Feature: The Reality Behind Educational Psychology

By Harvinder Kaur Dharam Singh ((harvinder@oum.edu.my)

Educational psychology concerns itself with psychological theories which may be used to inform effective educational practices. Educational psychologists are interested in learning about how humans learn. Various psychological theories abound in educational psychology, among which are behaviourism and cognitivism.

Behaviourism focuses on how behaviour is learned and conditioned. For example, classical conditioning owes a large debt to Ivan Pavlov’s classic experiment with dogs, suggesting that humans learn through conditioning or changes in behaviour. Behaviourist theories, however, could not explain how certain behaviours are reinforced.

This is where cognitivism comes in. Cognitivism investigates the mind and the processes of thinking. It is a theory of learning that explains how organisms come to know or learn something. Cognitivism proposes that in every domain of human learning, thinking plays an integral part in the processing of information. For example, Piaget proposed four sequential stages of cognitive development which children have to go through:

  1. sensorimotor period,
  2. preoperational period,
  3. concrete operational stage and
  4. formal operational stage.

Their level of thinking becomes more and more sophisticated as they pass through each successive stage.

Educational psychology is useful insofar as it enables educationists to build sound educational models. One example of the application of educational psychology is in the field of instructional design. In order to design user-friendly learning materials, instructional designers rely on learning models like Bloom’s taxonomy, among others. Bloom’s taxonomy includes six successive levels of cognition arranged in a hierarchy:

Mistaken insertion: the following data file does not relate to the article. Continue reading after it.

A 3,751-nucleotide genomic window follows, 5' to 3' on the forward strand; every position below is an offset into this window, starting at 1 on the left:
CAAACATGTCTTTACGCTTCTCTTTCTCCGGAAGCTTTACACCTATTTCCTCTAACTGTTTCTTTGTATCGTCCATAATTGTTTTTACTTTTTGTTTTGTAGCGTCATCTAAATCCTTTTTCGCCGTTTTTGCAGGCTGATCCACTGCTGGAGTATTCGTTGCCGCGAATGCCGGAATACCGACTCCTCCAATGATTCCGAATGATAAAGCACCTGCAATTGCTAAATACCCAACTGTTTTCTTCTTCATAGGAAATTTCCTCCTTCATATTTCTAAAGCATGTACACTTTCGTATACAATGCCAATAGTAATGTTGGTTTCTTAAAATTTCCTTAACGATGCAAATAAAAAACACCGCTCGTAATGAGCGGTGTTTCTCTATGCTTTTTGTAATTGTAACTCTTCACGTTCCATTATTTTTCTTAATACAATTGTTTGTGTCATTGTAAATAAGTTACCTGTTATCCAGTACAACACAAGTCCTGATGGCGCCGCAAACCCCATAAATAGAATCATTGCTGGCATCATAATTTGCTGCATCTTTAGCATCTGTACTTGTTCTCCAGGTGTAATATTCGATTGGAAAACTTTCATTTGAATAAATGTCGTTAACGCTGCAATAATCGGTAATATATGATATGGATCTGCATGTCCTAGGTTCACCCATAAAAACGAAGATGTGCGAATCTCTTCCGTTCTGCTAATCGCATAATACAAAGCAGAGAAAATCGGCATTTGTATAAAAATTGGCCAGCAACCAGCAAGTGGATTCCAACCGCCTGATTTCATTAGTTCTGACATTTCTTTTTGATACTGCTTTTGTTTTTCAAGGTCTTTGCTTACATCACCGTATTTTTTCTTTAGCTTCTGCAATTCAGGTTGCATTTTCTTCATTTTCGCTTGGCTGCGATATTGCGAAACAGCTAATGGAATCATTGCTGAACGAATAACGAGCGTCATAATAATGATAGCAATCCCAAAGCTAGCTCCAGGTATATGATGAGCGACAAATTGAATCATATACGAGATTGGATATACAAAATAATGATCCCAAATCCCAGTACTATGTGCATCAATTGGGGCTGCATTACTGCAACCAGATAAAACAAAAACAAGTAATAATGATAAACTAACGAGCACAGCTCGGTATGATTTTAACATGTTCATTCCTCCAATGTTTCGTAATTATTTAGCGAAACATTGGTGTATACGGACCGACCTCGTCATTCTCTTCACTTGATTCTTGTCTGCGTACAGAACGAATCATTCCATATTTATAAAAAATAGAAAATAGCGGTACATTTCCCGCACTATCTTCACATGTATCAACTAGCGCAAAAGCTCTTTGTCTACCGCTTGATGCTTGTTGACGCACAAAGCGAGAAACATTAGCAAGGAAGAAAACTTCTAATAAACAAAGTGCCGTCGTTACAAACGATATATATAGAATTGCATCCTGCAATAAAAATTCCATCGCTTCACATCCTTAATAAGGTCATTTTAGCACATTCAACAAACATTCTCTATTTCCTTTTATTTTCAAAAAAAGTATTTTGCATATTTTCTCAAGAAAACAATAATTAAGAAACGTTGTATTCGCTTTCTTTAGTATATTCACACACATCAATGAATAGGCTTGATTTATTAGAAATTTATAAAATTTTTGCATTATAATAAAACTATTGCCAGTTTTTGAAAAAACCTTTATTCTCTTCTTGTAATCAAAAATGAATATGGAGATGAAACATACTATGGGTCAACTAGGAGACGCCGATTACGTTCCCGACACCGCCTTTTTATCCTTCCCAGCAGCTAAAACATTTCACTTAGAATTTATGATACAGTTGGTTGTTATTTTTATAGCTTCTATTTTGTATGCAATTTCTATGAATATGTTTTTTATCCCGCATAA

1. knowledge,
  2. comprehension,
  3. application,
  4. analysis,
  5. synthesis and
  6. evaluation.

The learning material is stratified according to ever increasing levels of difficulty. This way, learners will be gradually exposed to learning tasks in order of difficulty, thus building their confidence and motivation to learn.

Educational psychology certainly has a lot to offer to learners and educators alike. However, educationists are not always cognizant of the fact that individuals learn differently. What if certain individuals fail to demonstrate cognitive competence according to certain psychological models that have been developed? Do we then assume that there is something wrong with that learner? Or is it possible that the models available to us are inadequate to measure the myriad diversity of human potential?

Thinking is a complex activity and no one method of teaching will be sufficient to cater for all types of people. While educational psychology provides but one way of understanding what it means to think, it is by no means the only way. Our models represent the way we look at reality rather than the reality itself. Educational models appear very orderly and structured, but life is rarely that neat and tidy. Artists, for instance, may have no need for theoretical models to represent their vision of reality. Out of the chaos of existence, they bring form and order through the use of words, images, colours, shapes and sounds. The act of artistic creation also requires thinking, but perhaps a kind of thinking which is wilder than the clinical models suggested by educational psychologists. While educational psychology certainly has its merits, it is perhaps unwise to presume that all thinking can be described and contained by its theoretical constructs.

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Encouraging them to think independently by giving them short essay tests
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